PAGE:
So where does Trump fall? Merely 7.8 percent of Democrats, on average, have approved of the job he’s doing. We saw the impact of this cross-party unpopularity at the polls in November, when Democratic candidates earned nearly 10 million more votes than Republican candidates. This historic disparity stemmed from a monumental enthusiasm gap that also prompted more Democrats to run for office than in a generation or more.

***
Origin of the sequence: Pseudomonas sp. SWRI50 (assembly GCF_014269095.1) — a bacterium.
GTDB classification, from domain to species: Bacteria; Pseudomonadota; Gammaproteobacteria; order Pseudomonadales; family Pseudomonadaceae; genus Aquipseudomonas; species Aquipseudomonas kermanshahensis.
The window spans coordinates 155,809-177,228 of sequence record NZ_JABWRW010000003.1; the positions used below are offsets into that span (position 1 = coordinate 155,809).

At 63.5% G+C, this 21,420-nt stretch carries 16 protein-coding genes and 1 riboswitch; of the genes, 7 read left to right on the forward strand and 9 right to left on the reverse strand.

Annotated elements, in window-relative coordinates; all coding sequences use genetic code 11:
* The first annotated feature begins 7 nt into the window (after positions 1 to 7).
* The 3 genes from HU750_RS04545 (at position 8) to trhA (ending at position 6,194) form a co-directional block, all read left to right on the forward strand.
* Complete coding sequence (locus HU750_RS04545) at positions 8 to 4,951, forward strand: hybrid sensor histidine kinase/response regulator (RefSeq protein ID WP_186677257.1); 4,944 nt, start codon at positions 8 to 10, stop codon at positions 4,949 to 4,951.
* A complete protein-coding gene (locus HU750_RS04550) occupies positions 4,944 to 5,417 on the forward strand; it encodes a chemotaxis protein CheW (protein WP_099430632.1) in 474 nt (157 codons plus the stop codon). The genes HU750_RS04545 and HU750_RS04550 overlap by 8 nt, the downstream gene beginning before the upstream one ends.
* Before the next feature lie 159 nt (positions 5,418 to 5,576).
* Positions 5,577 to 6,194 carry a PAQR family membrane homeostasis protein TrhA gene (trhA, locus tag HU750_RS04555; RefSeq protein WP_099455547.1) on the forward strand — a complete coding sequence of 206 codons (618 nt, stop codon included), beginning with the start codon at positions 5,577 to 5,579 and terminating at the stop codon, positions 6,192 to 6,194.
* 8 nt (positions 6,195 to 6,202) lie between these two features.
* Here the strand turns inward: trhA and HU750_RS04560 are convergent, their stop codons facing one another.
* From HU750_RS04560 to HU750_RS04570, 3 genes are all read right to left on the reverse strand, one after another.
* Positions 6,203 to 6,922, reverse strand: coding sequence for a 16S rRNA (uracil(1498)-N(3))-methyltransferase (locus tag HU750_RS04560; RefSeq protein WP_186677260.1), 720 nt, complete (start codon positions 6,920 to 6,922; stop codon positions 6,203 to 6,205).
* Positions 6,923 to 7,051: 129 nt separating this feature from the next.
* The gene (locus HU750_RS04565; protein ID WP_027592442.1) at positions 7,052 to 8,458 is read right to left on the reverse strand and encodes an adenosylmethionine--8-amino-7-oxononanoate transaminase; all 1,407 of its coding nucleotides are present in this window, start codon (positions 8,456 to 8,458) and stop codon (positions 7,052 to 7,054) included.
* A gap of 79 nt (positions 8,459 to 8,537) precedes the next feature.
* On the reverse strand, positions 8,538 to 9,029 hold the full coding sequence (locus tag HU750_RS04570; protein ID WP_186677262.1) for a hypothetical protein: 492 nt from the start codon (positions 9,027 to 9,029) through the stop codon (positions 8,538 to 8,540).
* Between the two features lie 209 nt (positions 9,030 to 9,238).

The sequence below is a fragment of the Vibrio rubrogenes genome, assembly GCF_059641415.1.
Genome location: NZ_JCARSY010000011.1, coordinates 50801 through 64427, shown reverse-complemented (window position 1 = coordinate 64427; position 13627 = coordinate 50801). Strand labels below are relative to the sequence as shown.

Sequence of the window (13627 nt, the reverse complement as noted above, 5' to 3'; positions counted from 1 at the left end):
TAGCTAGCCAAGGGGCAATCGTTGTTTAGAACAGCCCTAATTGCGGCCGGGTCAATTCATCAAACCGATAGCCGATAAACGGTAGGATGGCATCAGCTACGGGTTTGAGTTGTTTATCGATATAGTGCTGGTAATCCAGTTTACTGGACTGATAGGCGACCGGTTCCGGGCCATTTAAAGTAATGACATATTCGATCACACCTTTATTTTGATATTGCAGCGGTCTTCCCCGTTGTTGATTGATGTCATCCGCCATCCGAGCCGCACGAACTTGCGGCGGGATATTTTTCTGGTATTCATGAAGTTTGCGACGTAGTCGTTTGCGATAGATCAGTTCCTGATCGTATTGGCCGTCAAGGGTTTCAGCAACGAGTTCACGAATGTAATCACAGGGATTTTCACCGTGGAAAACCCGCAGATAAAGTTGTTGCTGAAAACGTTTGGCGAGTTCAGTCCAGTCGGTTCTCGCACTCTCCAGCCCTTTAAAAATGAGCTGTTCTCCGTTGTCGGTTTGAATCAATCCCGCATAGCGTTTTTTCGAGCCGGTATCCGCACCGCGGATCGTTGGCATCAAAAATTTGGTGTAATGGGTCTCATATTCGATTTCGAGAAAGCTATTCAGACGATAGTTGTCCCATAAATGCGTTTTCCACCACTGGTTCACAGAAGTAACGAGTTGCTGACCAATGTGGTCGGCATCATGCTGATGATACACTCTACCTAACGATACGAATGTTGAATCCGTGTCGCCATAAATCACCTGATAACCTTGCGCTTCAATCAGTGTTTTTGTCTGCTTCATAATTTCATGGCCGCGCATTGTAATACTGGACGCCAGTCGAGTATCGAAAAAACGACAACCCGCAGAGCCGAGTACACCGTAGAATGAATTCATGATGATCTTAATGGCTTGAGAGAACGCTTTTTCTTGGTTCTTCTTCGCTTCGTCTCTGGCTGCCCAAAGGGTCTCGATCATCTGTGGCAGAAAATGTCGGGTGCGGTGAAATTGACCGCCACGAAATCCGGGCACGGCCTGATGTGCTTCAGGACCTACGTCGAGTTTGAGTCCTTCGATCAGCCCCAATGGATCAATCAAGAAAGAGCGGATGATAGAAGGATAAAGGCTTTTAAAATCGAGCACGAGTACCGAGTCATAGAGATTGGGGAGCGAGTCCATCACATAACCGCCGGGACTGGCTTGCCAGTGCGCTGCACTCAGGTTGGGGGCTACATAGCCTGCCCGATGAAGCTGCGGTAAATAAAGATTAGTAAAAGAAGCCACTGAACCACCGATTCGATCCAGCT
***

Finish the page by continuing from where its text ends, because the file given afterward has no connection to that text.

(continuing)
By all accounts, Democrats’ enthusiasm has not dissipated. The same factors that contributed to their November victories are still around. And the “Why not me?” mentality that drove more Democrats to run in the first place continues to influence those seeking an end to the Trump presidency. 

Second, Democrats’ shocking fundraising haul in the recent midterms suggests they’re no longer at a competitive disadvantage with their Republican counterparts. More people are emptying their pockets for Democrats, meaning presidential candidates will have more avenues to secure enough money to keep their campaign operations afloat until at least the first rounds of debates, when early-campaign-season buzz can catapult lesser-known figures to more prominent standings.